There are many reasons why certified nurse assistants (CNAs) should consider becoming licensed practical nurses (LPNs). LPNs earn more money than CNAs, they have more responsibility than CNAs, and they have more opportunities for career advancement opportunities, such as eventually becoming a registered nurse (RN). The steps required for becoming an LPN are not as difficult as one might think. With the right education and training, any CNA can become an LPN.
What is a LPN?
A licensed practical nurse (LPN) is a professional who provides direct care to patients. LPNs work under the supervision of registered nurses (RNs) and doctors. They are responsible for tasks such as taking vital signs, administering injections, and caring for wounds.
LPNs play an important role in the healthcare team. They provide essential care to patients and families. LPNs often work in settings such as hospitals, nursing homes, and clinics.
What are the responsibilities of an LPN?
The duties of an LPN vary depending on the workplace setting. In general, LPNs are responsible for providing direct patient care. This care may include taking vital signs, administering medications, and assisting with activities of daily living. LPNs also play a key role in patient education and may provide guidance on topics such as diet, exercise, and disease prevention. In addition to direct patient care, LPNs may also be responsible for supervising nursing assistants and performing other administrative tasks.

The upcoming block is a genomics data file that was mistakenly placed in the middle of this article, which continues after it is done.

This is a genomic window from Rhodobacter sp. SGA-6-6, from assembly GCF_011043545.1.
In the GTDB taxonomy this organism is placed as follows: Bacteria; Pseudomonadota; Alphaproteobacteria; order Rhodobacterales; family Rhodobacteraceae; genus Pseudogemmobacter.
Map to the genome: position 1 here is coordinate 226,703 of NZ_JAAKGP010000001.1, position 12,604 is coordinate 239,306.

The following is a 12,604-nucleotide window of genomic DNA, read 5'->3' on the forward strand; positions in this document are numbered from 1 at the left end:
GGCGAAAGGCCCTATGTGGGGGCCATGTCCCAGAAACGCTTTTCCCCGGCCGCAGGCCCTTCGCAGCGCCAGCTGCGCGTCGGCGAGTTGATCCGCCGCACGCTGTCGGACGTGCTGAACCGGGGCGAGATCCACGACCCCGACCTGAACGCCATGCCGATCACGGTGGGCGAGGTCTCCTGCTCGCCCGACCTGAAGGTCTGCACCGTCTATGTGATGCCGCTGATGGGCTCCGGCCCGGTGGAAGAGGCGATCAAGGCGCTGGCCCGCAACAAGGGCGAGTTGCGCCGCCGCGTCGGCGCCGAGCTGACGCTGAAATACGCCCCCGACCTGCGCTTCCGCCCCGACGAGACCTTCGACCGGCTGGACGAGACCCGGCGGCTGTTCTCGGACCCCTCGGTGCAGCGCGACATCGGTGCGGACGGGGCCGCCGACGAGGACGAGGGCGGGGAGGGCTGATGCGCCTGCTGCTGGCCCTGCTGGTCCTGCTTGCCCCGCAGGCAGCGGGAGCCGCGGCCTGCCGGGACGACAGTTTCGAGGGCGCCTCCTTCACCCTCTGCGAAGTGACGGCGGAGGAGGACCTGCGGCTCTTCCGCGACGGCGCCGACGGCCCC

What are the education requirements for becoming an LPN?
To become an LPN, individuals must complete an accredited practical nursing program. These programs typically take about one year to complete and result in a certificate or diploma. Some states also require LPNs to pass a licensure exam before they can begin practicing.
What are the job outlook and salary for an LPN?
The job outlook for LPNs is positive, with employment expected to grow by 12% from 2022 to 2032. The median annual salary for LPNs was $47,480 in 2022.